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Old May 20th, 2010, 11:57 PM   #630
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I'll take a replica of an old, beautiful building, over an ugly, boring, modern building "of it's time". Most new buildings are not attractive, innovative or original, so why defend them.
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Old May 21st, 2010, 03:14 AM   #631
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I'm not defending modern buildings, nor am I attacking old buildings. I'm attacking cheap replicas of old buildings... seriously can anyone bring up an example that is done properly? Whereas with new architectures, at least occasionally there's something to be proud of.
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Old May 21st, 2010, 03:18 AM   #632
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Starting to look a little chalk-y, we'll see how the final product turns out though. If it was easier on the eye like Commerce Court I would be pissing my pants right now in excitement.
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Old May 21st, 2010, 05:20 AM   #633
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Quote:
Originally Posted by dleung View Post
It's only because society is so pessimistic about the future that we turn back to the comfort of "traditional" architecture. Another low point in architectural history IMO is neo-classicism.
It's really sad that's how you see things. Deco is a style that has stood the test of time as a style that people like. It's no surprise from time to time we'll see developments like this. In Canadian cities where we missed out on a lot of tall deco builds these are a welcome addition. In 30 years people won't look at this design and say what were they thinking, unlike a a lot of what's being designed these days. I doubt they chose this design because purchasers in Toronto are pessimistic about our future. This city is on the up and up.

This will be my last response to a post by dleung, it's so hard to read his crap and not respond for as long as I've done. His constant bashing of Toronto's construction and his clockwork like trolling in the Toronto forum leads me to believe he's secretly in love with Toronto or is just plain jeleous of our insane amount of highrises on the go.

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Old May 21st, 2010, 05:36 AM   #634
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Quote:
Originally Posted by dleung View Post
I'm not defending modern buildings, nor am I attacking old buildings. I'm attacking cheap replicas of old buildings... seriously can anyone bring up an example that is done properly? Whereas with new architectures, at least occasionally there's something to be proud of.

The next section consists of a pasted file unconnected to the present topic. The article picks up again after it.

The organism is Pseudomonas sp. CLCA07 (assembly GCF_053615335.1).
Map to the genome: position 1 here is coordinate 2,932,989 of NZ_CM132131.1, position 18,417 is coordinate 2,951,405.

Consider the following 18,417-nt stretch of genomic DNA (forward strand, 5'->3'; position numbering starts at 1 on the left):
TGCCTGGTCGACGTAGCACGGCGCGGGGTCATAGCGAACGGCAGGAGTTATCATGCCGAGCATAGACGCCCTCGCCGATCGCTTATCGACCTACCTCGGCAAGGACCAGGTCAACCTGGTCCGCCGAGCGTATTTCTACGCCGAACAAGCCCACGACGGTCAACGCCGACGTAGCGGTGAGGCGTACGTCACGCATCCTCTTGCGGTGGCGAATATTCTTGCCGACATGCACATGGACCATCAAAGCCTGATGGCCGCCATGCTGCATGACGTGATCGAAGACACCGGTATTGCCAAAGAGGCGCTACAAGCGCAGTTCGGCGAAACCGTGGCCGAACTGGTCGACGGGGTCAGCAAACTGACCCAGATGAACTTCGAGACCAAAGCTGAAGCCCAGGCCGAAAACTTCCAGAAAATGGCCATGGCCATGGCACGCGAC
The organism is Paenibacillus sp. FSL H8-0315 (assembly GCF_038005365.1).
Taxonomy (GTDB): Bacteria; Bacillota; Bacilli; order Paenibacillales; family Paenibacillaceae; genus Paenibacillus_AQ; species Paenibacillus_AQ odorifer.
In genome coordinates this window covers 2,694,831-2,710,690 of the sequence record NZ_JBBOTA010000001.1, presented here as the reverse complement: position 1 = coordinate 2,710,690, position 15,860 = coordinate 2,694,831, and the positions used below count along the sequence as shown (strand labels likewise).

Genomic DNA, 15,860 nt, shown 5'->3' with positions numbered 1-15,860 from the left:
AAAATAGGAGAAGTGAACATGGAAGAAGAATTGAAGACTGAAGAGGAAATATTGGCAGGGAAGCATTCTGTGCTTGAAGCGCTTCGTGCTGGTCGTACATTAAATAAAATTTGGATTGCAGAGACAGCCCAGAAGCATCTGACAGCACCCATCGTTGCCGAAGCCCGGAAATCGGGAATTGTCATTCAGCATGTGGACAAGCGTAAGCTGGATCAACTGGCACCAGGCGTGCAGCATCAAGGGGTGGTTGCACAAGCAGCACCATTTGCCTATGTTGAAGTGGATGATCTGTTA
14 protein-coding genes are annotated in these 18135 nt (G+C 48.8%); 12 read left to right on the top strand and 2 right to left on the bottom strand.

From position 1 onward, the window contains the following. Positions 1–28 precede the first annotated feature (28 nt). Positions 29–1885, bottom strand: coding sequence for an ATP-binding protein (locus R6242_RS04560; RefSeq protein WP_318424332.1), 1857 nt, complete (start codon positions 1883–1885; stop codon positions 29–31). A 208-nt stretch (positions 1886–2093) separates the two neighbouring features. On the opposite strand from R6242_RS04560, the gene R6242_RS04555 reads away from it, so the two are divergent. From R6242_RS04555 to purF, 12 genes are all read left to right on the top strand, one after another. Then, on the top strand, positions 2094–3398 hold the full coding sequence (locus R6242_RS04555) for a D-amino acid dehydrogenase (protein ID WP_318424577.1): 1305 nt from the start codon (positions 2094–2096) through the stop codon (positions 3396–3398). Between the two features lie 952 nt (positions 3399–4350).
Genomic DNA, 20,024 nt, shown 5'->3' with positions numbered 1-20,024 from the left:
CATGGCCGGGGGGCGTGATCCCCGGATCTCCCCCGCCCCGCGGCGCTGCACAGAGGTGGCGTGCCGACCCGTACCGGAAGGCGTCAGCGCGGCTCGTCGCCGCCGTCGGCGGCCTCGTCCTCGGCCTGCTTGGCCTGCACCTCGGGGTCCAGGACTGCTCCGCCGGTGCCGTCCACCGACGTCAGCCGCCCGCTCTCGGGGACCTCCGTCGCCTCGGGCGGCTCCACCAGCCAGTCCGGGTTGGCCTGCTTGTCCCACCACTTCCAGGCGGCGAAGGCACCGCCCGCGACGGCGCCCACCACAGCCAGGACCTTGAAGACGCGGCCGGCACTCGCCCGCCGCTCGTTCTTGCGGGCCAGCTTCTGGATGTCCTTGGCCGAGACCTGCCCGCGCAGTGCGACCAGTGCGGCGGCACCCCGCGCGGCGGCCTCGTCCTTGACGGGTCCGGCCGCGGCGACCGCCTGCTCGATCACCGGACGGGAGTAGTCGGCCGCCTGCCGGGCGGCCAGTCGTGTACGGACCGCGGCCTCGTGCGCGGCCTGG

Easy.

image hosted on flickr



And yes we all know the blueprints where made decades before they built it but they still stuck with the deco design. I guesse the people of Toronto were depressed about the future back in 1951. Or they were just so out of touch with what was cool they missed the deco boat by a full 11 years. Who else is pissed off they built this? Me and Dleung are. What an eyesore. F"&cking cheap knock off.

Side note, this building is is only 15 years older then the TD Tower.
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Old May 22nd, 2010, 04:46 AM   #635
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One of my favourite buildings in the city: grand, elegant, solid, urbane, beautiful, high quality, and timeless. It looks as good today as the day it was completed. I wish we had 100 buildings that looked like that. I often go down there just to look at it. There aren't very many buildings I go out of my way to admire.

Uptown isn't as good as this one, but it's not a bad recreation. It's nod to the 1930s is welcome and hopefully will one day be admired in the same way that the originals are.
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Old May 22nd, 2010, 08:15 AM   #636
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Yes, I like buildings in that style as well, and I'm sure I'd like it even if it were new, as long as it was well made and didn't look cheap.
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Old May 22nd, 2010, 07:17 PM   #637
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I'll take good repro over most fanciful PoMo any day of the week. Reproductions have their limitations, however, and if you cannot do it decently, don't do it at all.

I went to a very Bauhausian school and had it drilled into me that "inspiration" of past Architectural design styles was a Bad Thing. Neo Anything was definitely a no-no.
Almost all Victorian architecture was summarily dismissed for having been merely derivative. It wasn't till I graduated from University and started to think for myself